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Re: Best setup for falling stars
« Reply #18 on: August 13, 2013, 04:09:04 PM »
Dear Friends.
I do not know how to shoot the stars with Wide Angle Lens yet, But I use my EF 600 mm. shoot the Moon and the Comet ( First time in my life) = The Comet Panstars - 3/12/2013. I have Learn From the PRO that when we use the Long Tel. Lens, We must set the Super Fast Shutter Speed such as 1/500 Sec. to not let the moon Movement Blur.
Yes, I set My Canon 5D MK II at the TV.( shutter Speed Priority) at 1/ 500 sec, Set ISO = 2500  and the Camera will auto set F = 4.0.
It's works.
Enjoy
Surapon

You let too much blue in, and the moon shots should have been sharper, it seems to me.  But they're interesting pictures nonetheless.

CarlTN

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Re: Best setup for falling stars
« Reply #19 on: August 13, 2013, 04:10:56 PM »
I'd consider sticking a fast 50mm on a full frame and going with that.  http://www.extremeinstability.com/2012-12-13.htm  That is what I got last year with a Sigma 50 on a 5D II.  20 seconds 1600 ISO apparently on this one then stacked the frames.   


Too bad coma so bad on that lens and well all the fast canons.  This year going to try the Samyang 24 F1.4 on the 6D.  Just because it at least doesn't coma.  14 too wide  unless something crazy happens.  If I had a 50mm that didn't coma I'd probably chose that as the go to lens for this.  35mm probably best on full frame for it.  Hard to say but fast lens helps a lot. 

Everyone that goes out to do that should at least have a cable release they can lock in and let the camera go in consecutive shooting mode.

Yours is the best shot of this thread, very nice job!  I too am thinking of the 24mm Samyang or Rokinon with my 6D...for ISON (but I have a feeling I will also use longer lenses).  If you want a good 50mm f/1.4, try the Voigtlander 58mm Nokton SLii.  I will probably never sell mine.  Unbelievable wide open to the corners, even on full frame.  I use a Photodiox Nikon-to-Canon adaptor, works well.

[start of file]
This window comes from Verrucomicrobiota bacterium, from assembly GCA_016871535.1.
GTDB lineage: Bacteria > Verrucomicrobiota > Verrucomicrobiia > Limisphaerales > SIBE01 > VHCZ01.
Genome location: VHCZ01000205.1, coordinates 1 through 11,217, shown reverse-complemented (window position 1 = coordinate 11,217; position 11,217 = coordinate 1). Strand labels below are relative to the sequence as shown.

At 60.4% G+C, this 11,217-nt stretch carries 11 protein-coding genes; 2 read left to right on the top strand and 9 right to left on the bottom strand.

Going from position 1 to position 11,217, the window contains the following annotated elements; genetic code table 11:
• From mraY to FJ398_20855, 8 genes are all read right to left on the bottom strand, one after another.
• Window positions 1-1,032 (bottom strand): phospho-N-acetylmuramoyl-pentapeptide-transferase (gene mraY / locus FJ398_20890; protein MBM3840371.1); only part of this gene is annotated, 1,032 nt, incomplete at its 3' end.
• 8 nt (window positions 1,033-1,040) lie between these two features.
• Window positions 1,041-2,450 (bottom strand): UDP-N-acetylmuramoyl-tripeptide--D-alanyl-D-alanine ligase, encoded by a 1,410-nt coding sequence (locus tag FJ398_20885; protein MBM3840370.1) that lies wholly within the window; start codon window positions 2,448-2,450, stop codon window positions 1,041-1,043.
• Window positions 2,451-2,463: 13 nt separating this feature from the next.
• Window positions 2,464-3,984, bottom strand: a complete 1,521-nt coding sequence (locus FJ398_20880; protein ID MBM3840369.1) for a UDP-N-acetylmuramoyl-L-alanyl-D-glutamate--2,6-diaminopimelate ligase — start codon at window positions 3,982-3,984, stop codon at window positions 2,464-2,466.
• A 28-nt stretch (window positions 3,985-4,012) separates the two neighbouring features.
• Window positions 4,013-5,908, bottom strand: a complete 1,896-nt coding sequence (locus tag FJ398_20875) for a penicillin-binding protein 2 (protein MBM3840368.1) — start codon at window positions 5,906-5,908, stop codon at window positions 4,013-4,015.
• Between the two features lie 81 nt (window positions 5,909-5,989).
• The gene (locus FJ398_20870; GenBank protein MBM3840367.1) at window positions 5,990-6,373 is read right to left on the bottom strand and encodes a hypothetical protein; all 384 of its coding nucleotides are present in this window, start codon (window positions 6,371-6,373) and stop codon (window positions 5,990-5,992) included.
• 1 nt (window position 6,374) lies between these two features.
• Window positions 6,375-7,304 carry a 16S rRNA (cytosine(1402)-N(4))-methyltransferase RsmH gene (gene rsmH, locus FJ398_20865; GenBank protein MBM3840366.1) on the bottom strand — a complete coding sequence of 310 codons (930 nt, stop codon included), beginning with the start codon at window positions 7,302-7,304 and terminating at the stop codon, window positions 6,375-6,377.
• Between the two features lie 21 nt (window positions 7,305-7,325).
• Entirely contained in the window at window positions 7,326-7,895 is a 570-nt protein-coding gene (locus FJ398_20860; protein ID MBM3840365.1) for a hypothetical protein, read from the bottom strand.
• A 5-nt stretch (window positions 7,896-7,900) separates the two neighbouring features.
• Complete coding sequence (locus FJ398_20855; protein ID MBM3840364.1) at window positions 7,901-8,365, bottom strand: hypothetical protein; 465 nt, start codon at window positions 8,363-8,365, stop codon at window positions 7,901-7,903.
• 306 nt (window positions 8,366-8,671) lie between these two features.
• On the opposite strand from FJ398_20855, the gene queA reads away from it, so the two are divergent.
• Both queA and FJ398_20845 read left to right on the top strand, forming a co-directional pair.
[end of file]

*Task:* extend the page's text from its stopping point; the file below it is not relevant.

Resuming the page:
« Last Edit: August 13, 2013, 04:14:13 PM by CarlTN »

surapon

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Re: Best setup for falling stars
« Reply #20 on: August 14, 2013, 04:21:03 PM »
Best set up for falling starts?

You could try the Betty Ford Clinic?

Ha, Ha, Ha---At that Place--Thanks Dear Lintoni, , I can use my 70-200 or 100-400, and my 600 mm too,  I do not want to use 24-70 mm, because of the Security guards of the falling stars , might beat me up.
Thanks for your suggestion, and I can sell these photos to the newspaper too.
Surapon
« Last Edit: August 14, 2013, 04:33:25 PM by surapon »

surapon

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Re: Best setup for falling stars
« Reply #21 on: August 14, 2013, 04:38:55 PM »
Dear Friends.
I do not know how to shoot the stars with Wide Angle Lens yet, But I use my EF 600 mm. shoot the Moon and the Comet ( First time in my life) = The Comet Panstars - 3/12/2013. I have Learn From the PRO that when we use the Long Tel. Lens, We must set the Super Fast Shutter Speed such as 1/500 Sec. to not let the moon Movement Blur.
Yes, I set My Canon 5D MK II at the TV.( shutter Speed Priority) at 1/ 500 sec, Set ISO = 2500  and the Camera will auto set F = 4.0.
It's works.
Enjoy
Surapon